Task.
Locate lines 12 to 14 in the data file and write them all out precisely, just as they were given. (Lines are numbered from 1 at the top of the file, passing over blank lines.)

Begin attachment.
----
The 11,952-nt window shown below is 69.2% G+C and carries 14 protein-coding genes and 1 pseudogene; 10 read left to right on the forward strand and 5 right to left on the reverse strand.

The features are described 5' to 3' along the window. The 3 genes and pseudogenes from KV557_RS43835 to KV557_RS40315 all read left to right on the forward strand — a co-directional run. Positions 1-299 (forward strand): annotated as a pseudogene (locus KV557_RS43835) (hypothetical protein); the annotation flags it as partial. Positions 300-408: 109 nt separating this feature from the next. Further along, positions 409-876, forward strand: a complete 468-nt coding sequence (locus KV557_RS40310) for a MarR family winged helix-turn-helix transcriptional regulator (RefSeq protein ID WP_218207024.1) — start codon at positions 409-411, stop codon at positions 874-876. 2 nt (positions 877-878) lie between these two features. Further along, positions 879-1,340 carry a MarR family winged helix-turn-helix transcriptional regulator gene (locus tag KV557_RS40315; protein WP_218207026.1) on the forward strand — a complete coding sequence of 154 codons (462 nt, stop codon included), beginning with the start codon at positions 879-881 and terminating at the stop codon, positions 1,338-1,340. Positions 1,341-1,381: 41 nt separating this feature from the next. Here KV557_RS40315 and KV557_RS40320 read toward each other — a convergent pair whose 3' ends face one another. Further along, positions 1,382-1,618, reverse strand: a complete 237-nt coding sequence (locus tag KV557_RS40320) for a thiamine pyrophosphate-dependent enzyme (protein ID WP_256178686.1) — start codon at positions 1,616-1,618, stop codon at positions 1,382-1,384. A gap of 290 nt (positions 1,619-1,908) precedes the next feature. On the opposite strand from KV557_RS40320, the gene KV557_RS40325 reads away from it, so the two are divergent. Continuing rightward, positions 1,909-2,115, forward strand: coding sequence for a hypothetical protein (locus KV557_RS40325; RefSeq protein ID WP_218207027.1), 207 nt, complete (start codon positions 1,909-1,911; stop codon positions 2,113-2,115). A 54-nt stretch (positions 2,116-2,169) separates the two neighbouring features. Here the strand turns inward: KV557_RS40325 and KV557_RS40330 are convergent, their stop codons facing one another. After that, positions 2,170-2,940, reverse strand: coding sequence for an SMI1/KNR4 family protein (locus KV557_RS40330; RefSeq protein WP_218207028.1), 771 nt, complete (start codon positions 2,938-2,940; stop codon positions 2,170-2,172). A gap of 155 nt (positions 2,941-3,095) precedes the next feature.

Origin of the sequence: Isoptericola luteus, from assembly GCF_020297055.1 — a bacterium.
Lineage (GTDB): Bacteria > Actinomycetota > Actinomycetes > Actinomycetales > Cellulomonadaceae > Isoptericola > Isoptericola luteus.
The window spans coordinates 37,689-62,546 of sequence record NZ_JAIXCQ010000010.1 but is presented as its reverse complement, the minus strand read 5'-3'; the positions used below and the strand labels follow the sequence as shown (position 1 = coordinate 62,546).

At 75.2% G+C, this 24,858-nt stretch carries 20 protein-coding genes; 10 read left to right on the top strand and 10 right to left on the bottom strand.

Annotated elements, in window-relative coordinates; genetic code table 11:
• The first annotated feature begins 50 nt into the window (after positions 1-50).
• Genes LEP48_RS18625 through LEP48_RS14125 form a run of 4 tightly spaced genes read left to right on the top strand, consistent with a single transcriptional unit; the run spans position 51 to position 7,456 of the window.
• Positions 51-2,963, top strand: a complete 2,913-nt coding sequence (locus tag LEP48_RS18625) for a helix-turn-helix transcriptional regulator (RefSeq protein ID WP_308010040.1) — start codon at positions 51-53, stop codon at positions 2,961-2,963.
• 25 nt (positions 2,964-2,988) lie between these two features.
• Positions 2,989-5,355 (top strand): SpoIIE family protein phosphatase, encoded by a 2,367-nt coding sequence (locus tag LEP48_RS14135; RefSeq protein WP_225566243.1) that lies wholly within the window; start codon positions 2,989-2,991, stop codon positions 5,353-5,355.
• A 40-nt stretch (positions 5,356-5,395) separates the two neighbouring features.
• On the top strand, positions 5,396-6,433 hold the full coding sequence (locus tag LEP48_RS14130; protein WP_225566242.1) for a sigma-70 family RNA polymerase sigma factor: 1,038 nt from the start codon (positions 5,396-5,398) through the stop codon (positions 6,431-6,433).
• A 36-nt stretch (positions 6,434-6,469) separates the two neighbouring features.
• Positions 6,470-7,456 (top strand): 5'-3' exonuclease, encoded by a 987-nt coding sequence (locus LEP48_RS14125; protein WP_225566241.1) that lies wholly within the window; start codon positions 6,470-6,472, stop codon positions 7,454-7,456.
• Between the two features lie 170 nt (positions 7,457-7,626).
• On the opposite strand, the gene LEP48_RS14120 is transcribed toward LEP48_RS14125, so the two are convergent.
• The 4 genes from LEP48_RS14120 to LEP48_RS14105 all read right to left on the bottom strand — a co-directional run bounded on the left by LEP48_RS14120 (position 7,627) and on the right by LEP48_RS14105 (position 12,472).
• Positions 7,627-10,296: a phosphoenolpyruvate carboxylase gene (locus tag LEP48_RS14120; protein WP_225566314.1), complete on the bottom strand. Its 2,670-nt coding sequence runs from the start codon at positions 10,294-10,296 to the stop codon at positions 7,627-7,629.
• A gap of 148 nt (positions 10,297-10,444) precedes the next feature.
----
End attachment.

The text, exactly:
• Positions 2,989-5,355 (top strand): SpoIIE family protein phosphatase, encoded by a 2,367-nt coding sequence (locus tag LEP48_RS14135; RefSeq protein WP_225566243.1) that lies wholly within the window; start codon positions 2,989-2,991, stop codon positions 5,353-5,355.
• A 40-nt stretch (positions 5,356-5,395) separates the two neighbouring features.
• On the top strand, positions 5,396-6,433 hold the full coding sequence (locus tag LEP48_RS14130; protein WP_225566242.1) for a sigma-70 family RNA polymerase sigma factor: 1,038 nt from the start codon (positions 5,396-5,398) through the stop codon (positions 6,431-6,433).